HC Deb 15 May 1963 vol 677 cc1299-300
3. Mr. Cronin

asked the Minister of Transport if he is aware that Form D.L.1, the form for application for a licence to drive a motor vehicle, gives to the applicant the impression that to be able to read at a distance of 25 yards in good daylight, with glasses if worn, a motor car number plate containing six letters and figures is an adequate visual standard for driving, and that this standard does not exclude sufferers from double vision and other visual disorders dangerous for drivers; and what action he proposes to take to clarify the requirements stated on the form.

Vice-Admiral Hughes Hallett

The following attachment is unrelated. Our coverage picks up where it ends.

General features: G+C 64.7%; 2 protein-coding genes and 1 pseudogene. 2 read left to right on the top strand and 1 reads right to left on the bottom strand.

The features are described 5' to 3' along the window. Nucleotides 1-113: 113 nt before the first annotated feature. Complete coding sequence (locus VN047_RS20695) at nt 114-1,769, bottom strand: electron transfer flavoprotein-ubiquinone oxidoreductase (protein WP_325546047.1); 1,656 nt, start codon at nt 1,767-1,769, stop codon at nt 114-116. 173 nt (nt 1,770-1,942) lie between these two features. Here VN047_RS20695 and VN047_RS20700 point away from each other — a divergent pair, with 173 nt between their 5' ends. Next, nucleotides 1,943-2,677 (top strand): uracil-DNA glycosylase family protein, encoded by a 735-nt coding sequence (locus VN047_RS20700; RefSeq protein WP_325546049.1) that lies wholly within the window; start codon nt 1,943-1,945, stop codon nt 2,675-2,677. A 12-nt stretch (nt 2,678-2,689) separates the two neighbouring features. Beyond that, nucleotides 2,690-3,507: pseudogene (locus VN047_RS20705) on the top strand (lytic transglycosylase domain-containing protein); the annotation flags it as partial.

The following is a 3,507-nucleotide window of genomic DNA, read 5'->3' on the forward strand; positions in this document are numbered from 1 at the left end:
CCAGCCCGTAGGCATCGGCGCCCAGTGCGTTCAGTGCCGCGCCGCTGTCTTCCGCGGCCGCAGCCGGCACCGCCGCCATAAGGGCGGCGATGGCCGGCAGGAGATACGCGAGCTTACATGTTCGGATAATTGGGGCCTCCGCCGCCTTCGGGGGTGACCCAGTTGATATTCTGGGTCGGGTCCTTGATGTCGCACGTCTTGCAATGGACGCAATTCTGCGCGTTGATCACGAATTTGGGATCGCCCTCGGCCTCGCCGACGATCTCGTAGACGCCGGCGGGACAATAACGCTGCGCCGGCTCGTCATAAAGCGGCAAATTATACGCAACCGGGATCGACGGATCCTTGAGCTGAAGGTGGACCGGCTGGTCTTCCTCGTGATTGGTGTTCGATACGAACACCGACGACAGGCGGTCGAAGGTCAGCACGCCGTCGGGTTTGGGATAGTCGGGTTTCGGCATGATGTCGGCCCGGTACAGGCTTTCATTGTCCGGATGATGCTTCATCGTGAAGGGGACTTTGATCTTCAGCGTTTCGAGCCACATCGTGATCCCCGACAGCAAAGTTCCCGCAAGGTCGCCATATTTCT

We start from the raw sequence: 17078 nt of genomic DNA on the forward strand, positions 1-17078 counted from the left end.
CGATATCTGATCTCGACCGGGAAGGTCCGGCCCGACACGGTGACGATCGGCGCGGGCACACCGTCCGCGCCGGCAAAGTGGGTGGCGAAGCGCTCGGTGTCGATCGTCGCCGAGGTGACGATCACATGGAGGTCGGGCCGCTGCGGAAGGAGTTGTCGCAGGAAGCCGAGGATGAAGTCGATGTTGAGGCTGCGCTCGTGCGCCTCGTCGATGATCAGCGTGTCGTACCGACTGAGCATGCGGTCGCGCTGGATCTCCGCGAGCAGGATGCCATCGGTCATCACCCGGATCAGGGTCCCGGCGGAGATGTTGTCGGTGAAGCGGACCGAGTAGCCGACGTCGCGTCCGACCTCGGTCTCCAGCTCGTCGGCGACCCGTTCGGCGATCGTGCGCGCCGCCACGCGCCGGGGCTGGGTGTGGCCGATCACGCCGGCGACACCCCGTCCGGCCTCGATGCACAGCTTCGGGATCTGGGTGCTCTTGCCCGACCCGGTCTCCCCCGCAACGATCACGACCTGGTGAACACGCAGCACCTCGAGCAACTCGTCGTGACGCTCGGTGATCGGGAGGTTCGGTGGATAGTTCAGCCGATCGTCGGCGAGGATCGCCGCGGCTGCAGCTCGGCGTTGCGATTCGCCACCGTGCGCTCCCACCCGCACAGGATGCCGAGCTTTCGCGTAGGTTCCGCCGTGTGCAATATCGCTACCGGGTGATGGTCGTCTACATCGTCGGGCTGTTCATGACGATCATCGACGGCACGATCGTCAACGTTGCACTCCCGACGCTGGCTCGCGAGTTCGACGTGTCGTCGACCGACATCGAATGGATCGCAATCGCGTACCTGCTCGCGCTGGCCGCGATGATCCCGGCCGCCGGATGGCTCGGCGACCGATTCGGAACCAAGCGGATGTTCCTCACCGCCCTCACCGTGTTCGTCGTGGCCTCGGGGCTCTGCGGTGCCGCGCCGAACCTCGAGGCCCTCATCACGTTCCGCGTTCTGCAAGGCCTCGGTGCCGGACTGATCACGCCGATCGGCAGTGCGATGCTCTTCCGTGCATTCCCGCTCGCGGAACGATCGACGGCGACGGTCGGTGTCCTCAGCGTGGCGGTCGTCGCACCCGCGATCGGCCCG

Question 15 on form D.L.1 requires an applicant to declare any disability, other than those specifically mentioned in questions Nos. 12 to 14, which might be a source of danger when driving. It would be diffi- cult, in a form of this kind, to prescribe standards for double vision and other eyesight defects. Nevertheless, we will bear the hon. Member's point in mind.

Mr. Cronin

Is not the hon. and gallant Gentleman taking this rather lightheartedly? Is not he aware that there are large numbers of people driving cars who have double vision, night blindness and many other kinds of impaired vision, and that large numbers of people drive without wearing their glasses although they are half blind without them? Would it not be desirable to have an inquiry into the whole matter?

Vice-Admiral Hughes Hallett

We have at present little or no direct evidence that defective vision is a major cause of road accidents. Nevertheless, it is proposed to examine whether the eyesight requirements for drivers need to be tightened up, and discussions are taking place with the medical profession on the standards needed.